Wednesday, September 2, 2009

Reuters: Israelis are racist, gun-toting thrill-seekers (but we didn't say it)

Reuters Middle East correspondents frequently pen “human interest stories” in an effort to peddle their own point of view without having to declare their work as an op-ed. We have previously linked to several examples of such stories clearly intended to paint the Palestinian Arabs as oppressed victims of Israeli aggression and inequity and to elicit sympathy from the reader.

While Reuters’ consistently fails to report on the culture of violence endemic in Palestinian Arab society and ingrained in Palestinian children, its correspondents diligently pursue opportunities to portray Israeli society in this light from a variety of angles including the human interest format.

In "Terrorist" targets popular at West Bank gun range, Erika Solomon tells the tale of an Israeli anti-terrorism course in Gush Etzion where Israelis, Americans, and Europeans learn to shoot “everything from handguns to M-16 combat rifles”.

Through her storytelling, Solomon wants the reader to buy several notions she is peddling. First, that Israel is teaching its children to use violence:
“Sharon Gat… steadies a little girl who comes up to his gunbelt. They're holding a rifle almost as big as she is.”
Second, that Israelis are racists. Here, Solomon cherry picks a quote from one of the participants:
"It could indoctrinate children with racist beliefs. It was sad to hear young kids express such racism."
Next, is an association between Zionism and the use of violence:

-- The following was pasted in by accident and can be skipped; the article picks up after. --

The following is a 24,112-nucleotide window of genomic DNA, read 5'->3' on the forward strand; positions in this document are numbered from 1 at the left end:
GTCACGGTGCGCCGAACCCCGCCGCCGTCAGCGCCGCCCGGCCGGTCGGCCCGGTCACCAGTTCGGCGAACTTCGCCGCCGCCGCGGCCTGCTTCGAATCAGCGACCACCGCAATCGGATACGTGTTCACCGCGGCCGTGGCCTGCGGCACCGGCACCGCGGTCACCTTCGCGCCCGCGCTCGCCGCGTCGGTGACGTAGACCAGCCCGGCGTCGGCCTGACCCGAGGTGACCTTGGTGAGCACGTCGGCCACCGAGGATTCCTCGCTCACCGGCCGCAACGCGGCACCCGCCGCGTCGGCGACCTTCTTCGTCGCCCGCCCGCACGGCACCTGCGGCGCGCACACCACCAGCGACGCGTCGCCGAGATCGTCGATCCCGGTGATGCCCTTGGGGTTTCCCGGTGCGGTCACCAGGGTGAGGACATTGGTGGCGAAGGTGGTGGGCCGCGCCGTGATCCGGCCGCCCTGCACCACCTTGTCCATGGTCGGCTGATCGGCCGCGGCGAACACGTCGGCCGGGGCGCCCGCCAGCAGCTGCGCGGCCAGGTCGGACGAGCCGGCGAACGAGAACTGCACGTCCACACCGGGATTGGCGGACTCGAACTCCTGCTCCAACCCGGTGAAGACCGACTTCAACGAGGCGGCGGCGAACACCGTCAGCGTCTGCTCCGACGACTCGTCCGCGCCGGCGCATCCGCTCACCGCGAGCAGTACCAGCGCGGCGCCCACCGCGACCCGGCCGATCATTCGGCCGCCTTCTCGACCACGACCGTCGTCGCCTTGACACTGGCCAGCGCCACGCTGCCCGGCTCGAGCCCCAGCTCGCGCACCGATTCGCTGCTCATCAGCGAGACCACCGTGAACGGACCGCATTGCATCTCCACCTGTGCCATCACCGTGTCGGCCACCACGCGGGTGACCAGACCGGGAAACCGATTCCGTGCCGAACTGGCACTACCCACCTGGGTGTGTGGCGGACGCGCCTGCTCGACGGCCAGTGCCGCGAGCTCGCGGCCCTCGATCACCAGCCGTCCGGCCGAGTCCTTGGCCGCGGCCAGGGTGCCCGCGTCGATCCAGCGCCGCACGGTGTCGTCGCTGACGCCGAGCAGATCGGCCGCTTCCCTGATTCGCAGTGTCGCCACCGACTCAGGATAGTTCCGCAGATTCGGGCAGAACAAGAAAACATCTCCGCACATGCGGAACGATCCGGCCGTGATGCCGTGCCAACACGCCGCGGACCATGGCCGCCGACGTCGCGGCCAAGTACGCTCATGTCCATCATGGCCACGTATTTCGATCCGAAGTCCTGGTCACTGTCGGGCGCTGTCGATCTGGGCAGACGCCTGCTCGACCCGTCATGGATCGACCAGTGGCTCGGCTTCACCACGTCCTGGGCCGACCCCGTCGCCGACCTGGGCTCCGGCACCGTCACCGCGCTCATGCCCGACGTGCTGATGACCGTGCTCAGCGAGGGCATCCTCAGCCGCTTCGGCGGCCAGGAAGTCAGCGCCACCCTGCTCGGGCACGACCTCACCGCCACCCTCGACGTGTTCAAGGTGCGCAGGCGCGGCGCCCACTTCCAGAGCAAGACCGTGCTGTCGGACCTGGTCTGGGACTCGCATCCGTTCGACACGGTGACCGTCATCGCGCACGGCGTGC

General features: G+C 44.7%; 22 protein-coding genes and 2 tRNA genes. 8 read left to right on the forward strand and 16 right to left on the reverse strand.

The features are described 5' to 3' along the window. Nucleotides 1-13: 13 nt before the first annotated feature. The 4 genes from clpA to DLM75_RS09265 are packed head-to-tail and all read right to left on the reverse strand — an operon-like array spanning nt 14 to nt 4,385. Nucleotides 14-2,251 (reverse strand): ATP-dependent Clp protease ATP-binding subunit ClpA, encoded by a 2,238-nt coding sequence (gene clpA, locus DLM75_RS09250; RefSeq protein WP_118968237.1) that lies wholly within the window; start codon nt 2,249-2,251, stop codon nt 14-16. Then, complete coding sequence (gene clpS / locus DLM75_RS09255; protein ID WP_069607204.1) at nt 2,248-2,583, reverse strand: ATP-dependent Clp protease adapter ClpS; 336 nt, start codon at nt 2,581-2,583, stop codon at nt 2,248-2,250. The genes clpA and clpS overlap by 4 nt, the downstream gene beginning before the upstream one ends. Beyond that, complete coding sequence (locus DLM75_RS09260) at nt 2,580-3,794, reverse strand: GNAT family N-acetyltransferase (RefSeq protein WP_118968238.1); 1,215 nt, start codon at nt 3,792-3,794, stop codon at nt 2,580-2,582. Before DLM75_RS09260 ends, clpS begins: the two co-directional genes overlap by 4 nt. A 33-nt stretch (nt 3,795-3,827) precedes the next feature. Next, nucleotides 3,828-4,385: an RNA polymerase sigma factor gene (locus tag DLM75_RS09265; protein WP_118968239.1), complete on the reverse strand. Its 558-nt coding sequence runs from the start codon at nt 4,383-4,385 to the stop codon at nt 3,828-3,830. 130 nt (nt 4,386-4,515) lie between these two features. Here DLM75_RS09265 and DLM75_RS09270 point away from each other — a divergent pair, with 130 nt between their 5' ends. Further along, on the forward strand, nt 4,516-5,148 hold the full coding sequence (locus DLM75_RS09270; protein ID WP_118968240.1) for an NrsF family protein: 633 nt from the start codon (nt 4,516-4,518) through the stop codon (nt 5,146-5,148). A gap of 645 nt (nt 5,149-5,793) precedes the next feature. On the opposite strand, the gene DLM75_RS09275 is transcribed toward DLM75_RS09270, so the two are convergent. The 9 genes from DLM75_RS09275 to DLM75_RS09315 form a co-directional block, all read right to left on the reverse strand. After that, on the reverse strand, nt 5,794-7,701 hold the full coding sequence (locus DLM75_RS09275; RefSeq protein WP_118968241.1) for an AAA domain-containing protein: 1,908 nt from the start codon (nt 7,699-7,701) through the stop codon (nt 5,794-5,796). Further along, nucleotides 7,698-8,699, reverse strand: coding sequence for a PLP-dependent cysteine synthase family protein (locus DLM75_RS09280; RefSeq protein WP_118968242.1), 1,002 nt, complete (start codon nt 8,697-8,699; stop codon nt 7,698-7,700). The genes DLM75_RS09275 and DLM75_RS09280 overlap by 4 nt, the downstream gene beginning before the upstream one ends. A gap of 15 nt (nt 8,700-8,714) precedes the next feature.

“… Gat says his course is not just about shooting guns; it also teaches "Zionist values."
Finally, that the Israelis consider this a lot of fun:
"Gat says his anti-terrorism theme is mostly for excitement."
Conspicuously missing from Solomon's story on the weapons training at Gush Etzion is any account of the devastating history of that community which amongst other appalling events, includes the massacre of 240 Jewish residents who had surrendered to an Arab army in May of 1948.

Perhaps the significance -- and irony -- is lost on her.


  1. Also missing is any justificaton for the scare-quote headline, which suggests that the range targets look like terrorists. Nowhere in the story does this claim appear. Also, I was troubled by the quote from an American visitor saying that he overheard children excitedly talking about "shooting Arabs." How, I wondered, could he understand what the children were saying? Were they speaking in English? I found myself wondering if these children were even Israelis.

  2. Diane, thanks for the comment. It's unlikely an Israeli child would have made the alleged comment in English. Solomon tells us that there were Americans attending the course so if "James" didn't translate, it most likely was an American. It was an offensive comment but Solomon has clearly cherry-picked it to reflect badly on Israel and we have never seen a Reuters piece that even begins to scratch the surface of the vile antisemitism endemic in Arab society. Ultimately, that's the main problem with Reuters' Middle East reporting; it's not even-handed.